Tour de France Power Data: Juan Antonio Flecha's stage 11 TT effort
Juan Antonio Flecha averaged 391 watts during the 33km time trial
Earlier this week we featured Laurens ten Dam’s ride data from stage eight of the Tour de France, which he uploaded to Strava. Following yesterday's stage 11 individual time trial, Juan Antonio Flecha, who rides for Vacansoleil-DCM, has released his SRM data through TrainingPeaks.
The time trial was relatively short at 33km and was won by Tony Martin in a time of 36 minutes 29 seconds, an average speed of 54.27kph. It was one of the fastest time trials in Tour de France history.
Flecha finished well outside the top GC contenders in 46th position, with a time just over 3 minutes slower. From the power data, we can see that he averaged 391 watts for the duration, with a max output of 921 watts. His average heart rate was 155 and he only went as high as 163.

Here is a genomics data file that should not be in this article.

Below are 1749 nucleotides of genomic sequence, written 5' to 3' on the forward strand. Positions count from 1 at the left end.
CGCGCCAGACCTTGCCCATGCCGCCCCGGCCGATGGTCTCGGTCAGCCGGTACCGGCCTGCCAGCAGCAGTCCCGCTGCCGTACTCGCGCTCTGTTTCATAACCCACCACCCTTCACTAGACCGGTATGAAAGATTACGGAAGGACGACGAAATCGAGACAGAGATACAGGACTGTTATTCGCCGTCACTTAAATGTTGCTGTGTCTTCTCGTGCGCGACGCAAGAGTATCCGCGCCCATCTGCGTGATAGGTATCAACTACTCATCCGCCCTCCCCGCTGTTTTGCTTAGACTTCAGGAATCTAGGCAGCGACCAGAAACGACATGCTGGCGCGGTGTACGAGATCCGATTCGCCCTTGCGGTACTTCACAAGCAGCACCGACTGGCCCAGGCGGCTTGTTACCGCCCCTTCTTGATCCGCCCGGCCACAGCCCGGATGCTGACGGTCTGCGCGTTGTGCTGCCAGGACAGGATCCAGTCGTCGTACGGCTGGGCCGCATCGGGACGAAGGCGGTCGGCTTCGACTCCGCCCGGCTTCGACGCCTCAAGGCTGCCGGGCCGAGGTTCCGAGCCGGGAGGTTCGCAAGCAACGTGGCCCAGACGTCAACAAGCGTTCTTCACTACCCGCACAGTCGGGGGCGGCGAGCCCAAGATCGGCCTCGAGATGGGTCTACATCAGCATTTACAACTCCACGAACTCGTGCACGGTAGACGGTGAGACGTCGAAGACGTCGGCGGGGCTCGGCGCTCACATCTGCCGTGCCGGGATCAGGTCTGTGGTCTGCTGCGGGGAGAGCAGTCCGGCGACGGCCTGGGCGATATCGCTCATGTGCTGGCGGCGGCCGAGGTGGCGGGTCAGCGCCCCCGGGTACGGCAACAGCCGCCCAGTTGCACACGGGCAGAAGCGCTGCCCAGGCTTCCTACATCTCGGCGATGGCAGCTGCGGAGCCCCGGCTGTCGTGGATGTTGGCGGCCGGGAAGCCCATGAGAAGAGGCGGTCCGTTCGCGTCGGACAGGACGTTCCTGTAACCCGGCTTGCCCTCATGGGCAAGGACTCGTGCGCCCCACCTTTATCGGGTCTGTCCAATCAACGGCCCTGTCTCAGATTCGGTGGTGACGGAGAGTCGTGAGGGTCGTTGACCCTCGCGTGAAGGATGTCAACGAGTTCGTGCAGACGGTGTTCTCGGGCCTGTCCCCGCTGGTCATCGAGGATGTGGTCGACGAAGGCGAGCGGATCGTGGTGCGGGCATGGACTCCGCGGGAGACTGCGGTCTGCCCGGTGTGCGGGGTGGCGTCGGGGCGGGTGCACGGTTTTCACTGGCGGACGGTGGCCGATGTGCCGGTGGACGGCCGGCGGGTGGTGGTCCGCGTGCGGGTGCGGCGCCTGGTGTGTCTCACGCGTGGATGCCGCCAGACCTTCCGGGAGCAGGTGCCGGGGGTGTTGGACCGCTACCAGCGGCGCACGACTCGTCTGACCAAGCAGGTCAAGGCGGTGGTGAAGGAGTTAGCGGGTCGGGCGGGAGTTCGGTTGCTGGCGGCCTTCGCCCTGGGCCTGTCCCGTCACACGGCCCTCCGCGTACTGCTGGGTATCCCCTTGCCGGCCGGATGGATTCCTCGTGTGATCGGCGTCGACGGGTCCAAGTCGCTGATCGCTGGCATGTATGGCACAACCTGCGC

It’s a decent performance, and clearly a very measured and well paced ride, especially considering the tiredness in the legs from ten reasonably tough days of racing and a weekend in the Pyrenees just gone. What this availability of data does is give you a clear idea of just how fast the pros are racing and the sort of power they’re able to produce. Here’s a link to his ride on TrainingPeaks. The data also includes his warmup as well. We must assume his max speed of 117.8 km/h is a blip....
If you want more, Matteo Tosatta’s (Saxo Bank-Tinkoff) ride is available on the SRM website here.
And if you want to continue following Laurens ten Dam on Strava, here’s his time trial performance, pictured above. Like Flecha, he's included his warmup, rather then resetting his Garmin Forerunner on the start ramp, which skews the data just a little bit. Still, you can clearly make out the portion of the ride in this segment (though the ends has been chopped off), in which he bagged the KOM. Doubt that'll be beaten in a hurry.
There is much talk about transparency in the modern age of cycling, and its necessity to instill confidence in the followers of the sport that today's athletes are racing clean. With nearly all riders using some form of power measurement, is the public availability of their power data a logical step forward in delivering transparency of performance?